Because both the fore area and rear areas of shoe 30 utilize a stitching that extends downwardly into midsole 50, and because flattened lip 58 has a depth D1 commensurate with depth D2 of welt 70, the appearance of the construction of shoe 30 is similar as it transitions from fore area to rear area of shoe 30. It is understood that stitch 32 need not be continuous and need not have the same limitations in various areas of shoe 30.
Optionally, shoe 30 also includes bootie 90 that lines inside 42 of upper 40. As shown in
In some embodiments, footbed 96 is a lining of leather. In other embodiments, footbed 96 includes foam or resilient material in addition to leather or other comfortable material.
As shown in
Method 112 also includes attaching 118 a welt to a localized area of a perimeter of the second part and attaching 122 an inside of an upper to the top surface in the first part of the sole. Also as shown, the method places 124 an insole over the second part, extends 126 a rib downwardly from the insole, and secures 128 the upper between the rib and the welt in the second part of the sole where an outside of the upper is in contact with the welet.
To complete the shoe, method 112 includes extending 132 a first stitch from the rib through the upper and to the welt, extending 134 a second stitch from the welt to the sole, and extending 136 a third stitch from the outside of the upper to the sole in the first part to secure the inside of the upper to the first part.
In some embodiments, method 112 includes extending 138 a fourth stitch from the outer surface of the upper through the sole to a bottom of the sole in the first part for securing the upper to the first part.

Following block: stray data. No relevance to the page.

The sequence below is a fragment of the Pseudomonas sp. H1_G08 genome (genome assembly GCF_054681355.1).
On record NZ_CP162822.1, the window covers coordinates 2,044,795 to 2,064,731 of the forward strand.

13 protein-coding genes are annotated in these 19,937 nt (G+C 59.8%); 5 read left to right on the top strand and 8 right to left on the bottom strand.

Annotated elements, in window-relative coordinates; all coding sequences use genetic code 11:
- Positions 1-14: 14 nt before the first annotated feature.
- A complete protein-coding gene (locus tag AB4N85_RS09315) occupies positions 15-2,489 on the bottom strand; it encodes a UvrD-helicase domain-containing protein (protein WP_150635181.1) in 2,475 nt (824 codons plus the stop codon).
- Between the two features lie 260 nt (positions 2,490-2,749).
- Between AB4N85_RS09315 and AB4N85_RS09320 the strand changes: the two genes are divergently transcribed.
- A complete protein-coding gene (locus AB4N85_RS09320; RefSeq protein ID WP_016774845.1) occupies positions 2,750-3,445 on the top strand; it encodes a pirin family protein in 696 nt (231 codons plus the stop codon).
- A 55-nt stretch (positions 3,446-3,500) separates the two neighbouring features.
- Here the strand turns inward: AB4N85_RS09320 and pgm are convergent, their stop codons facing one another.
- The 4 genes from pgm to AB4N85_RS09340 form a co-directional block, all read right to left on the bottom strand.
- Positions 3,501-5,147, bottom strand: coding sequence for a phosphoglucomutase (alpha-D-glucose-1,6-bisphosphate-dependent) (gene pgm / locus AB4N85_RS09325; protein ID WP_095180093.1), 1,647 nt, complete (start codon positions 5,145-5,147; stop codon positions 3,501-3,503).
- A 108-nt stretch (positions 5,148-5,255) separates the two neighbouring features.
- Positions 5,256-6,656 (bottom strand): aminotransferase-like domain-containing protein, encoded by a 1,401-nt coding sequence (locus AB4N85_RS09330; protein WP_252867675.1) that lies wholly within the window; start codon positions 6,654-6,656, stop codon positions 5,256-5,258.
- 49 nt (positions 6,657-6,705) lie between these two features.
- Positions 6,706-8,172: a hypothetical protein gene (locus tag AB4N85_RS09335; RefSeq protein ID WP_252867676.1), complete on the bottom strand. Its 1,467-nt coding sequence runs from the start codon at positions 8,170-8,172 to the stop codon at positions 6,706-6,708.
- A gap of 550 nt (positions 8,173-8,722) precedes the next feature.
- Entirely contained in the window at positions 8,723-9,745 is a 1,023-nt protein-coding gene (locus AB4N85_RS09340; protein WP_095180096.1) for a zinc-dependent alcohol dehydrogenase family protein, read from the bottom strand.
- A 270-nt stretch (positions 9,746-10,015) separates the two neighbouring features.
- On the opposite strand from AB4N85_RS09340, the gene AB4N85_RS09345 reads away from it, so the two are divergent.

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|Citing Patent||Filing date||Publication date||Applicant||Title|
|US8056260 *||Jan 13, 2009||Nov 15, 2011||Golden Chang Industrial Co., Ltd.||Goodyear waterproof shoe|
|US8141271 *||Mar 27, 2012||Columbia Insurance Company||Shoe with improved construction|
|US8156593 *||Apr 17, 2012||Golden Chang Industrial Co., Ltd.||Method for making goodyear shoe|
|US8171655 *||Mar 18, 2009||May 8, 2012||Wolverine World Wide, Inc.||Sole construction and related method of manufacture|
|US8468719 *||May 13, 2010||Jun 25, 2013||Karman, Inc.||Transparent outsole with visible artwork|
|US9072336 *||Nov 22, 2010||Jul 7, 2015||Salomon S.A.S.||Footwear with improved sole assembly|
|US9241534 *||Jul 16, 2013||Jan 26, 2016||Cole Haan Llc||Shoe having a split welt|
|US20100126039 *||Nov 26, 2008||May 27, 2010||Mcclaskie Thomas E||Shoe With Improved Construction|
|US20100175274 *||Jan 13, 2009||Jul 15, 2010||Shu Tzu Ho||Goodyear waterproof shoe|
|US20100236098 *||Sep 23, 2010||Wolverine World Wide, Inc.||Sole construction and related method of manufacture|
|US20100299850 *||Jun 1, 2009||Dec 2, 2010||Shu Tzu Ho||Method for making goodyear shoe|
|US20110119956 *||May 26, 2011||Salomon S.A.S.||Footwear with improved sole assembly|
|US20110277251 *||Nov 17, 2011||Michael James Dvorak||Transparent outsole with visible artwork|
|US20140366400 *||Jul 16, 2013||Dec 18, 2014||Cole Haan Llc||Shoe Having A Split Welt|
|USD759365 *||Jul 16, 2013||Jun 21, 2016||Cole Haan Llc||Shoe welt|
|U.S. Classification||36/17.00R, 36/12, 36/19.00R, 36/17.0PW, 12/142.00D|
|International Classification||A43B13/28, A43B9/04, A43B9/10|
|Jun 22, 2007||AS||Assignment|
Owner name: COLUMBIA INSURANCE COMPANY, NEBRASKA
Free format text: ASSIGNMENT OF ASSIGNORS INTEREST;ASSIGNOR:COVATCH, CHARLES E.;REEL/FRAME:019467/0934
Effective date: 20070615
|May 21, 2014||FPAY||Fee payment|
Year of fee payment: 4